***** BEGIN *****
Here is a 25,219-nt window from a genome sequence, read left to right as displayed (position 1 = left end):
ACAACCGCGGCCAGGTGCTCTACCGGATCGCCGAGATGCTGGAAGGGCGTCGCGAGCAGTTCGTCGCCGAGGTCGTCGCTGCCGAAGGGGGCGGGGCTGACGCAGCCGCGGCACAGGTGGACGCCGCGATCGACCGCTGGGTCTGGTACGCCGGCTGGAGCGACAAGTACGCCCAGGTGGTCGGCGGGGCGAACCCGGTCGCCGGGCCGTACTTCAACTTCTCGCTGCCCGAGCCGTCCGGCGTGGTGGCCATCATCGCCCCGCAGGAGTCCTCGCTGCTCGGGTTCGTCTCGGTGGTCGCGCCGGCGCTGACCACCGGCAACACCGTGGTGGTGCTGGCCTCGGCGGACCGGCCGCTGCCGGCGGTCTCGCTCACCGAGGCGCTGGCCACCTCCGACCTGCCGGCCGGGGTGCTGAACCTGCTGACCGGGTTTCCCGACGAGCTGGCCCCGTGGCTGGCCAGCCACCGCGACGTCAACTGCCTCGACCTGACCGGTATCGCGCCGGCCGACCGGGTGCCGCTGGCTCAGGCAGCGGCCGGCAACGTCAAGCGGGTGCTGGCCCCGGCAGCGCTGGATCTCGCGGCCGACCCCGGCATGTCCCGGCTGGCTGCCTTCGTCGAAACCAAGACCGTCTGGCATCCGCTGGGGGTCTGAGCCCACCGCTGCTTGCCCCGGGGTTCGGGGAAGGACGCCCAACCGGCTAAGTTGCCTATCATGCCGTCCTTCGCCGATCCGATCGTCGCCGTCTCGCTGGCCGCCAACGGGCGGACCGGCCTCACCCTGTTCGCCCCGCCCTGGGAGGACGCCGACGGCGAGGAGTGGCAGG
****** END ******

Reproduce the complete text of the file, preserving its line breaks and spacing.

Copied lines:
Here is a 25,219-nt window from a genome sequence, read left to right as displayed (position 1 = left end):
ACAACCGCGGCCAGGTGCTCTACCGGATCGCCGAGATGCTGGAAGGGCGTCGCGAGCAGTTCGTCGCCGAGGTCGTCGCTGCCGAAGGGGGCGGGGCTGACGCAGCCGCGGCACAGGTGGACGCCGCGATCGACCGCTGGGTCTGGTACGCCGGCTGGAGCGACAAGTACGCCCAGGTGGTCGGCGGGGCGAACCCGGTCGCCGGGCCGTACTTCAACTTCTCGCTGCCCGAGCCGTCCGGCGTGGTGGCCATCATCGCCCCGCAGGAGTCCTCGCTGCTCGGGTTCGTCTCGGTGGTCGCGCCGGCGCTGACCACCGGCAACACCGTGGTGGTGCTGGCCTCGGCGGACCGGCCGCTGCCGGCGGTCTCGCTCACCGAGGCGCTGGCCACCTCCGACCTGCCGGCCGGGGTGCTGAACCTGCTGACCGGGTTTCCCGACGAGCTGGCCCCGTGGCTGGCCAGCCACCGCGACGTCAACTGCCTCGACCTGACCGGTATCGCGCCGGCCGACCGGGTGCCGCTGGCTCAGGCAGCGGCCGGCAACGTCAAGCGGGTGCTGGCCCCGGCAGCGCTGGATCTCGCGGCCGACCCCGGCATGTCCCGGCTGGCTGCCTTCGTCGAAACCAAGACCGTCTGGCATCCGCTGGGGGTCTGAGCCCACCGCTGCTTGCCCCGGGGTTCGGGGAAGGACGCCCAACCGGCTAAGTTGCCTATCATGCCGTCCTTCGCCGATCCGATCGTCGCCGTCTCGCTGGCCGCCAACGGGCGGACCGGCCTCACCCTGTTCGCCCCGCCCTGGGAGGACGCCGACGGCGAGGAGTGGCAGG